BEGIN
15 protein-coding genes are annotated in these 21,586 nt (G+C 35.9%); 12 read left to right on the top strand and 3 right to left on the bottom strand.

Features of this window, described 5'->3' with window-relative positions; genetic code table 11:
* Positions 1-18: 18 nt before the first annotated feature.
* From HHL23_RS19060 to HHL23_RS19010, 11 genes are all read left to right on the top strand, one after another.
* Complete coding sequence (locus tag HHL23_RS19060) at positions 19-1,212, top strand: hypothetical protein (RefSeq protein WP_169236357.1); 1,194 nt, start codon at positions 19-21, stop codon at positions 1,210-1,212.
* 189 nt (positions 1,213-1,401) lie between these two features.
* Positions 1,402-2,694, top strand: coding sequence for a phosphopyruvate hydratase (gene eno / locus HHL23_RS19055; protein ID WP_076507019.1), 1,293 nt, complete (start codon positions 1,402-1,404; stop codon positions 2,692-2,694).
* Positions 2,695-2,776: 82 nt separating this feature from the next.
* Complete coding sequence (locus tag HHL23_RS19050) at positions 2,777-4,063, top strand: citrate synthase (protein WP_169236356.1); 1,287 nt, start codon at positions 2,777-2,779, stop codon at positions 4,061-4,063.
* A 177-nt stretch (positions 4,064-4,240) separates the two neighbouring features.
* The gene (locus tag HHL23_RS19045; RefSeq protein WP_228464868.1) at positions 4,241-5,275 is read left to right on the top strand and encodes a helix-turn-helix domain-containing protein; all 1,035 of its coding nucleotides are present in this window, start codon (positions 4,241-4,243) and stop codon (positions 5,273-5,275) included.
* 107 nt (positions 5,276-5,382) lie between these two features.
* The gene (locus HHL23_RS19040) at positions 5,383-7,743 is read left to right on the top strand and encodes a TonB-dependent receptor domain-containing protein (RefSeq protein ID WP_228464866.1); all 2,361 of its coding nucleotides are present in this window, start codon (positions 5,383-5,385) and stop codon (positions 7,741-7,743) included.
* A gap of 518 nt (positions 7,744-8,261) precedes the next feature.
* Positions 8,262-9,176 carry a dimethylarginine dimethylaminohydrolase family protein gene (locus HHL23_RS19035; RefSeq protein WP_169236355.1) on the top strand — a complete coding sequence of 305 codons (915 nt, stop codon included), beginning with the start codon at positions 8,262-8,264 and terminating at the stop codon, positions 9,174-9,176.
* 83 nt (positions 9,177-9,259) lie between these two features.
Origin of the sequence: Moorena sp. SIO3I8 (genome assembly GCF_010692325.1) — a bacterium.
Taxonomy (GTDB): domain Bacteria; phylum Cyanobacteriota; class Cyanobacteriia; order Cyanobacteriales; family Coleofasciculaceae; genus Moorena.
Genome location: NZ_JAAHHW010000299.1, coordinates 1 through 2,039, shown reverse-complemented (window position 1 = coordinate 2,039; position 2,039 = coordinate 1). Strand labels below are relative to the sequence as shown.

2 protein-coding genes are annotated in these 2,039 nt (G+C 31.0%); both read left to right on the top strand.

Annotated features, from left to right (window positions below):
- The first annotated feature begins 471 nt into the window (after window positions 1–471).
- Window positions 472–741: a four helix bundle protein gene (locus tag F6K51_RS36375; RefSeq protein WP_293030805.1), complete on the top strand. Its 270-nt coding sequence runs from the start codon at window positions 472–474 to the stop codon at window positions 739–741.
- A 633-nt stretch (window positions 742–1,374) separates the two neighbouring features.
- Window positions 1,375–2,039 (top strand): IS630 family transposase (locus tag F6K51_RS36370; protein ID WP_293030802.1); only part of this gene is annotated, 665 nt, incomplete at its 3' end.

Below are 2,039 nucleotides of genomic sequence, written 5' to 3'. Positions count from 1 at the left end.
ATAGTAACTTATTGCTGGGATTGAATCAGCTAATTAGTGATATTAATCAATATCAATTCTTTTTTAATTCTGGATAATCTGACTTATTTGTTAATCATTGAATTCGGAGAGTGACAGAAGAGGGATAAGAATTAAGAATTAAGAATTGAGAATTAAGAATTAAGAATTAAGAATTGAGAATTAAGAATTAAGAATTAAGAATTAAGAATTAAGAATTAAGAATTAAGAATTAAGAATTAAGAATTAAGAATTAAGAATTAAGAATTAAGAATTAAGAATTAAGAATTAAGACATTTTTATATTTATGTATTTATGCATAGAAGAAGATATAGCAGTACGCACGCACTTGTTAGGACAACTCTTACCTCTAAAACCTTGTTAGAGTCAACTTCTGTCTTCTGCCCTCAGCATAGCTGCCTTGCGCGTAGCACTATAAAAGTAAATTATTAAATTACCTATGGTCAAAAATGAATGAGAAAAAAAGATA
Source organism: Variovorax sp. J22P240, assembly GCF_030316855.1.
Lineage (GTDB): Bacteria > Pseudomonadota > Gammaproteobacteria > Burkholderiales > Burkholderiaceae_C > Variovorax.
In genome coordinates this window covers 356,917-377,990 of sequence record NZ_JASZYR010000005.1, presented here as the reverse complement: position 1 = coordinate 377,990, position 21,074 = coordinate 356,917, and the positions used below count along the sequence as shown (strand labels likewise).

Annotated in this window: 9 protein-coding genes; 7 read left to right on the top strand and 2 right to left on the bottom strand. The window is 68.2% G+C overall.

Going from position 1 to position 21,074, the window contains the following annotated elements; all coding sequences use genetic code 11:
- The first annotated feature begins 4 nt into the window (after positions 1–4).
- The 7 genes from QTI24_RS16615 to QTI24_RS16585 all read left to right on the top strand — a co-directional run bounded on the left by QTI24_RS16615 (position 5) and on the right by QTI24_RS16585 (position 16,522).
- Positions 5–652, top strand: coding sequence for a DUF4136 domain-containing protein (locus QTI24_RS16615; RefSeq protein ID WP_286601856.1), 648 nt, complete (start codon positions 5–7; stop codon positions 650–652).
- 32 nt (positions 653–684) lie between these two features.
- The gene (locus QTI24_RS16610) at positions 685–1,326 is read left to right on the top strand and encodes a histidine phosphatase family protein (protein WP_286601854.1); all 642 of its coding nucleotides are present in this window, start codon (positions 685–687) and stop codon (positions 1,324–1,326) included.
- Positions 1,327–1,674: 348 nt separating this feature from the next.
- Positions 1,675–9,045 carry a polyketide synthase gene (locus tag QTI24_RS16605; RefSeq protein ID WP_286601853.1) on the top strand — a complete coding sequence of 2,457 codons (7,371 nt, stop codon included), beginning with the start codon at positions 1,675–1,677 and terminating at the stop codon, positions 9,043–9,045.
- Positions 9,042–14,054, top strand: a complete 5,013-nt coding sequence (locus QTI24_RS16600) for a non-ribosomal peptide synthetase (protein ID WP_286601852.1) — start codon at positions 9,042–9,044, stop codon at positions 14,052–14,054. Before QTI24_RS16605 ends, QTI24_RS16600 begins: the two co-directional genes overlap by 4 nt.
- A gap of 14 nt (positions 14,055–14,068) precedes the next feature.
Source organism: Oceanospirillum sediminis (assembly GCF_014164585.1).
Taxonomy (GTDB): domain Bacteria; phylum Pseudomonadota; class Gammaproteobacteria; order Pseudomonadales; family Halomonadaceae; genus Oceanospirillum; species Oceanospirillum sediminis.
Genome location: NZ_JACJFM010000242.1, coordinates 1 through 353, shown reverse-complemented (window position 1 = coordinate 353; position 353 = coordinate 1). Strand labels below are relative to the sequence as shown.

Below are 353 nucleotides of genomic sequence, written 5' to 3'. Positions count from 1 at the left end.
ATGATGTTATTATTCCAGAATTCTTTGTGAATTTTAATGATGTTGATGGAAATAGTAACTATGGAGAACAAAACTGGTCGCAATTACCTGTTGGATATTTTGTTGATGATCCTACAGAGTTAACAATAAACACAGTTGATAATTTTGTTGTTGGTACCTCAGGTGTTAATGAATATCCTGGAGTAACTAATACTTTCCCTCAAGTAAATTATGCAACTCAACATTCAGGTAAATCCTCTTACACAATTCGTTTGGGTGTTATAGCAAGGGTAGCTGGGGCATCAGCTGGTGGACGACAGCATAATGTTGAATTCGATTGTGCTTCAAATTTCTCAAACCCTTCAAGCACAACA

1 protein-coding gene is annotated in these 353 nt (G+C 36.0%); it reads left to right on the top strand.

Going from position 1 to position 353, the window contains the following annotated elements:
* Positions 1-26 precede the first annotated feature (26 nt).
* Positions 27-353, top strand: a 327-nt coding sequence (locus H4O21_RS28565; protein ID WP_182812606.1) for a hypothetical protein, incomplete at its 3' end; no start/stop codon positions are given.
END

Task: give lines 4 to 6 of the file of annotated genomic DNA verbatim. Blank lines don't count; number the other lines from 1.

* From HHL23_RS19060 to HHL23_RS19010, 11 genes are all read left to right on the top strand, one after another.
* Complete coding sequence (locus tag HHL23_RS19060) at positions 19-1,212, top strand: hypothetical protein (RefSeq protein WP_169236357.1); 1,194 nt, start codon at positions 19-21, stop codon at positions 1,210-1,212.
* 189 nt (positions 1,213-1,401) lie between these two features.